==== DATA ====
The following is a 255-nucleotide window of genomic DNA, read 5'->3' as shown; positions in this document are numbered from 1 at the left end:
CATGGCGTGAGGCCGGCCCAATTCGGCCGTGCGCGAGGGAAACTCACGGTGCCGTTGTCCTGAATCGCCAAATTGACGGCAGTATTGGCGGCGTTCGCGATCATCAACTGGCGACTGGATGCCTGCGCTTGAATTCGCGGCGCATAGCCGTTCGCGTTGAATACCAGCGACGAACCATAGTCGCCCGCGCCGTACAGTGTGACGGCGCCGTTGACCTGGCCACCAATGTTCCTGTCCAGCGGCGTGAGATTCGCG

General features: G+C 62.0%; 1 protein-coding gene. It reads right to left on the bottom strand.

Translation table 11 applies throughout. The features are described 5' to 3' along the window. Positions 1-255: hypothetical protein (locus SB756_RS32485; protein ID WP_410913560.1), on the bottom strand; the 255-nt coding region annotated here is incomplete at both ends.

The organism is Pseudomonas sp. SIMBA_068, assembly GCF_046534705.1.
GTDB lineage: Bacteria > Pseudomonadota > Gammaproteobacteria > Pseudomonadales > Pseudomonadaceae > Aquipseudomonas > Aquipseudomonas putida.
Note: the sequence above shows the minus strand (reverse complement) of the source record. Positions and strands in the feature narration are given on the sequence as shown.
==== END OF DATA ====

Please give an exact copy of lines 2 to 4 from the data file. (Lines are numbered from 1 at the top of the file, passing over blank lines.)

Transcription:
CATGGCGTGAGGCCGGCCCAATTCGGCCGTGCGCGAGGGAAACTCACGGTGCCGTTGTCCTGAATCGCCAAATTGACGGCAGTATTGGCGGCGTTCGCGATCATCAACTGGCGACTGGATGCCTGCGCTTGAATTCGCGGCGCATAGCCGTTCGCGTTGAATACCAGCGACGAACCATAGTCGCCCGCGCCGTACAGTGTGACGGCGCCGTTGACCTGGCCACCAATGTTCCTGTCCAGCGGCGTGAGATTCGCG

General features: G+C 62.0%; 1 protein-coding gene. It reads right to left on the bottom strand.

Translation table 11 applies throughout. The features are described 5' to 3' along the window. Positions 1-255: hypothetical protein (locus SB756_RS32485; protein ID WP_410913560.1), on the bottom strand; the 255-nt coding region annotated here is incomplete at both ends.